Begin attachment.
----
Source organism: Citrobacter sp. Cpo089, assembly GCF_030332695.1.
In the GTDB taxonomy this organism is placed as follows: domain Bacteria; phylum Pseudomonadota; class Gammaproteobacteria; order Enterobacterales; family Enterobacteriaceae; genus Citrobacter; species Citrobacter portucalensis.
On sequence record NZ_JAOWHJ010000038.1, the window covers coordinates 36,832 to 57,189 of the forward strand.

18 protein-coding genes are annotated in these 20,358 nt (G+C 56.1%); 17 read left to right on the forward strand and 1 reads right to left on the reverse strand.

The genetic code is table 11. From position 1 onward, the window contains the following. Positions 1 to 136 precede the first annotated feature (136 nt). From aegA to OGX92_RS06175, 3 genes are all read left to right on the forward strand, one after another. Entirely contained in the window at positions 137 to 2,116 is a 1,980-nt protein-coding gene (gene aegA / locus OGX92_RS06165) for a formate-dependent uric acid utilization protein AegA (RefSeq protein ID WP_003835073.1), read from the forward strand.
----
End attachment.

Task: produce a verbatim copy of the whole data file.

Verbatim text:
Source organism: Citrobacter sp. Cpo089, assembly GCF_030332695.1.
In the GTDB taxonomy this organism is placed as follows: domain Bacteria; phylum Pseudomonadota; class Gammaproteobacteria; order Enterobacterales; family Enterobacteriaceae; genus Citrobacter; species Citrobacter portucalensis.
On sequence record NZ_JAOWHJ010000038.1, the window covers coordinates 36,832 to 57,189 of the forward strand.

18 protein-coding genes are annotated in these 20,358 nt (G+C 56.1%); 17 read left to right on the forward strand and 1 reads right to left on the reverse strand.

The genetic code is table 11. From position 1 onward, the window contains the following. Positions 1 to 136 precede the first annotated feature (136 nt). From aegA to OGX92_RS06175, 3 genes are all read left to right on the forward strand, one after another. Entirely contained in the window at positions 137 to 2,116 is a 1,980-nt protein-coding gene (gene aegA / locus OGX92_RS06165) for a formate-dependent uric acid utilization protein AegA (RefSeq protein ID WP_003835073.1), read from the forward strand.